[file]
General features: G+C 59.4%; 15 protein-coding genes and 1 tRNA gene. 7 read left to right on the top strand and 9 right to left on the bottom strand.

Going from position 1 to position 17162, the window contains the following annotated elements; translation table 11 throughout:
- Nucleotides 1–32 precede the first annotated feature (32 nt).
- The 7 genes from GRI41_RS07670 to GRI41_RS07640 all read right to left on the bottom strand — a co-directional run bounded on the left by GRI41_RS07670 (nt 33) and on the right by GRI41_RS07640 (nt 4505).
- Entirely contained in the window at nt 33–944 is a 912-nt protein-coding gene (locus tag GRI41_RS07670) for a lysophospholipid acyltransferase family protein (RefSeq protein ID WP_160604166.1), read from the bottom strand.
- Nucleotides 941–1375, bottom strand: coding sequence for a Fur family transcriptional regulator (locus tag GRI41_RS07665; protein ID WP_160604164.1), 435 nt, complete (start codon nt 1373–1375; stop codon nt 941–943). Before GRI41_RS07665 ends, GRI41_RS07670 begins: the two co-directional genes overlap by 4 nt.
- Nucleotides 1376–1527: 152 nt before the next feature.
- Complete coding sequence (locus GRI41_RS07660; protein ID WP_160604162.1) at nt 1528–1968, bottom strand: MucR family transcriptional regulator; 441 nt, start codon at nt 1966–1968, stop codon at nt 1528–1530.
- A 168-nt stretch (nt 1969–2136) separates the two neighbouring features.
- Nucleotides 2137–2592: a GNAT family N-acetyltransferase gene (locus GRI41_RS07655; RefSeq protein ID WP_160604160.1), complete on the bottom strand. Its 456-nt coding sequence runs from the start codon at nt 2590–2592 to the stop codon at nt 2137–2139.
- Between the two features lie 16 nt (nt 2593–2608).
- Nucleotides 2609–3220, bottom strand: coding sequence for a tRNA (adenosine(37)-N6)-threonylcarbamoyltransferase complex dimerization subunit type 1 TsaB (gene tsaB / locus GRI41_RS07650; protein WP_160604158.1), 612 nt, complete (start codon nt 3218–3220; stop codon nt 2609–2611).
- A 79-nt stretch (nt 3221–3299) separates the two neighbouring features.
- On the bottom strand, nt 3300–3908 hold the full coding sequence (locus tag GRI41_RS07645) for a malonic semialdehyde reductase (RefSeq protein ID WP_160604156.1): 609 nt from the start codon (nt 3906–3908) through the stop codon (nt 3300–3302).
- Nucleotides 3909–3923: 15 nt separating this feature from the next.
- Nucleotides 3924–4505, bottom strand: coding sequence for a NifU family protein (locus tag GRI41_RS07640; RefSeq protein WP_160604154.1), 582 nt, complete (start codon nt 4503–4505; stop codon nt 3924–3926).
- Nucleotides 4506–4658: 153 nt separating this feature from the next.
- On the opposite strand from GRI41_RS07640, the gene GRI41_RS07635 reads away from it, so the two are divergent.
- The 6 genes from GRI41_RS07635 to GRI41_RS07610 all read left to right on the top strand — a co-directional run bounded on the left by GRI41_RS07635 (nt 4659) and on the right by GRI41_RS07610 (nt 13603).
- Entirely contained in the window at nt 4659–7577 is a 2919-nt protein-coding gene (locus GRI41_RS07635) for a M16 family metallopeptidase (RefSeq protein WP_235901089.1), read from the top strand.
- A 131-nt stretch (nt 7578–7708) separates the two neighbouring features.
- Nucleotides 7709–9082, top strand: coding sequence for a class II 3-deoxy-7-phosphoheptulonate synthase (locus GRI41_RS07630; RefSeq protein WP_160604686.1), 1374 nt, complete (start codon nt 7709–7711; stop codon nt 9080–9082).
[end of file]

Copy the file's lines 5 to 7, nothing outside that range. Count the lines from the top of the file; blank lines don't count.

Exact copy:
- Entirely contained in the window at nt 33–944 is a 912-nt protein-coding gene (locus tag GRI41_RS07670) for a lysophospholipid acyltransferase family protein (RefSeq protein ID WP_160604166.1), read from the bottom strand.
- Nucleotides 941–1375, bottom strand: coding sequence for a Fur family transcriptional regulator (locus tag GRI41_RS07665; protein ID WP_160604164.1), 435 nt, complete (start codon nt 1373–1375; stop codon nt 941–943). Before GRI41_RS07665 ends, GRI41_RS07670 begins: the two co-directional genes overlap by 4 nt.
- Nucleotides 1376–1527: 152 nt before the next feature.